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On The Generation Of Animals   

are sufficiently concocted without incubation, both those of birds and
those of oviparous quadrupeds. For these all lay their eggs upon the
ground, where they are concocted by the heat in the earth. Such
oviparous quadrupeds as do visit their eggs and incubate do so
rather for the sake of protecting them than of incubation.

The eggs of these quadrupeds are formed in the same way as those
of birds, for they are hard-shelled and two-coloured, and they are
formed near the hypozoma as are those of birds, and in all other
respects resemble them both internally and externally, so that the
inquiry into their causes is the same for all. But whereas the eggs of
quadrupeds are hatched out by the mere heat of the weather owing to
their strength, those of birds are more exposed to destruction and
need the mother-bird. Nature seems to wish to implant in animals a
special sense of care for their young: in the inferior animals this
lasts only to the moment of giving birth to the incompletely developed
animal; in others it continues till they are perfect; in all that
are more intelligent, during the bringing up of the young also. In
those which have the greatest portion in intelligence we find
familiarity and love shown also towards the young when perfected, as
with men and some quadrupeds; with birds we find it till they have
produced and brought up their young, and therefore if the hens do
not incubate after laying they get into worse condition, as if
deprived of something natural to them.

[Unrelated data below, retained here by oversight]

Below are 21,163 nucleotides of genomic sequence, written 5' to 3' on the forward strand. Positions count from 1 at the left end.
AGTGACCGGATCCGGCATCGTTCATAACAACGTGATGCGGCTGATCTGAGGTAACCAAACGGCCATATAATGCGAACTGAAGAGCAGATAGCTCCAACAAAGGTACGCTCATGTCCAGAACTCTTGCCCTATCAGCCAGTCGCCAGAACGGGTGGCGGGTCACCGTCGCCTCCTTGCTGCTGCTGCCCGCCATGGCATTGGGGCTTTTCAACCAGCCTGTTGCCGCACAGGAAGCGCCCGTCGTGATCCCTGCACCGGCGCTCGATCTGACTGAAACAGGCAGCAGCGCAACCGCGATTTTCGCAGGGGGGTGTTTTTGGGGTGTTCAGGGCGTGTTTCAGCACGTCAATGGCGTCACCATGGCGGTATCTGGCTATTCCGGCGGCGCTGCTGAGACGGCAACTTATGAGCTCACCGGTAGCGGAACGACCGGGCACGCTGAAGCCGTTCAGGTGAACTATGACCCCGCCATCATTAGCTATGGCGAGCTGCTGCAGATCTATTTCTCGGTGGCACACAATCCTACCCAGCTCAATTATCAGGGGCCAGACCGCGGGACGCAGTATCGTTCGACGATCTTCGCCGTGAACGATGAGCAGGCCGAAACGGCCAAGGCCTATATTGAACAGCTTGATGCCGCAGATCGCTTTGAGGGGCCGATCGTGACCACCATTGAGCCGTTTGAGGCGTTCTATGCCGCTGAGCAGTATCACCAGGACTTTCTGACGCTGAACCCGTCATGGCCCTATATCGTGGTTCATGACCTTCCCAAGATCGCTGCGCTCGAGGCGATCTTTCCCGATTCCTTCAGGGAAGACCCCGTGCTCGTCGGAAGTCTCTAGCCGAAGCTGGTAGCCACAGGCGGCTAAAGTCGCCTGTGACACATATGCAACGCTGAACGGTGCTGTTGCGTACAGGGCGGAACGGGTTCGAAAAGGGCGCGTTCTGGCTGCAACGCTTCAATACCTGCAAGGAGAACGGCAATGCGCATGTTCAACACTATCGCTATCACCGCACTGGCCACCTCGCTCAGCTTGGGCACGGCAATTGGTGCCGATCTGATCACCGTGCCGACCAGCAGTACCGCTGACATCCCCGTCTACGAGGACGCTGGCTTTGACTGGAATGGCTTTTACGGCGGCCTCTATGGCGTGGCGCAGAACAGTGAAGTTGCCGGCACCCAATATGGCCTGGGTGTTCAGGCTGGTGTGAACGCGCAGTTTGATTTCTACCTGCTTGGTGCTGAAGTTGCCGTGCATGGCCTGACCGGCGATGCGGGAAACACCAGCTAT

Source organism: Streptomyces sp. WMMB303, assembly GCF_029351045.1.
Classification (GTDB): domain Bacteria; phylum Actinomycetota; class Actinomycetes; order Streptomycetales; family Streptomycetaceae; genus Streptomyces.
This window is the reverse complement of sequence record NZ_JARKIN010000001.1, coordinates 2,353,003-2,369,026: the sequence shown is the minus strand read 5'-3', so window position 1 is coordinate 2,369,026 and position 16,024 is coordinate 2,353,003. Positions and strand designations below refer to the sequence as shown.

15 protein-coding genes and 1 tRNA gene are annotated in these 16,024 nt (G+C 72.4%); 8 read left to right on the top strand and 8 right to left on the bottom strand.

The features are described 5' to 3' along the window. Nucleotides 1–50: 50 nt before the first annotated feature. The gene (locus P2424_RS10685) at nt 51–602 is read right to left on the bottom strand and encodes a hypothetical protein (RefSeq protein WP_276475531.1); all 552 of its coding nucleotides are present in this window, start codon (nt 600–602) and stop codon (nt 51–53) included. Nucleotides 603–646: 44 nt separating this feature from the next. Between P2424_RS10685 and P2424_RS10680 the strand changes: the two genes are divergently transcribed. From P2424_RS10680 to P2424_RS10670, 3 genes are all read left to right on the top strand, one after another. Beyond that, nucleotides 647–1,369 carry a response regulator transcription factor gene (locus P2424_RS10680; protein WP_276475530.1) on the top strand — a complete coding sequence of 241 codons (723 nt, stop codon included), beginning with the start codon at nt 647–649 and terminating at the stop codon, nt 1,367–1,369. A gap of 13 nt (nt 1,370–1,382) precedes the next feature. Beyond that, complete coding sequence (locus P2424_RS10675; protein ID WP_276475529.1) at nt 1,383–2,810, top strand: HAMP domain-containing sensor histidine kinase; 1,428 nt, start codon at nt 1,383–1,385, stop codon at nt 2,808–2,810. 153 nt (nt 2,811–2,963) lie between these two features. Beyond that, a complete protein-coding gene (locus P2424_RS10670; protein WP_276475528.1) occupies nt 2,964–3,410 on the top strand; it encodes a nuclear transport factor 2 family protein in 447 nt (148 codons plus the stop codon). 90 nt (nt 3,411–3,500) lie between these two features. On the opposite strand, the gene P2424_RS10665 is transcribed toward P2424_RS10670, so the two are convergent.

The young is perfected within the egg more quickly in sunshiny
weather, the season aiding in the work, for concoction is a kind of
heat. For the earth aids in the concoction by its heat, and the
brooding hen does the same, for she applies the heat that is within
her. And it is in the hot season, as we should expect, that the eggs
are more apt to be spoilt and the so-called 'uria' or rotten eggs
are produced; for just as wines turn sour in the heats from the
sediment rising (for this is the cause of their being spoilt), so is
it with the yolk in eggs, for the sediment and yolk are the earthy
part in each case, wherefore the wine becomes turbid when the sediment
mixes with it, and the like applies to the eggs that are spoiling
because of the yolk. It is natural then that such should be the case
with the birds that lay many eggs, for it is not easy to give the
fitting amount of heat to all, but (while some have too little)
others have too much and this makes them turbid, as it were by
putrefaction. But this happens none the less with the birds of prey
though they lay few eggs, for often one of the two becomes rotten, and
the third practically always, for being of a hot nature they make
the moisture in the eggs to overboil so to say. For the nature of
the white is opposed to that of the yolk; the yolk congeals in
frosts but liquefies on heating, and therefore it liquefies on
concoction in the earth or by reason of incubation, and becoming
liquid serves as nutriment for the developing chick. If exposed to
heat and roasted it does not become hard, because though earthy in
nature it is only so in the same way as wax is; accordingly on heating
too much the eggs become watery and rotten, [if they be not from a
liquid residue]. The white on the contrary is not congealed by
frost but rather liquefies (the reason of which has been stated
before), but on exposure to heat becomes solid. Therefore being
concocted in the development of the chick it is thickened. For it is
from this that the young is formed (whereas the yolk turns to
nutriment) and it is from this that the parts derive their growth
as they are formed one after another. This is why the white and the
yolk are separated by membranes, as being different in nature. The
precise details of the relation of the parts to one another both at
the beginning of generation and as the animals are forming, and also
the details of the membranes and umbilical cords, must be learnt
from what has been written in the Enquiries; for the present
investigation it is sufficient to understand this much clearly,

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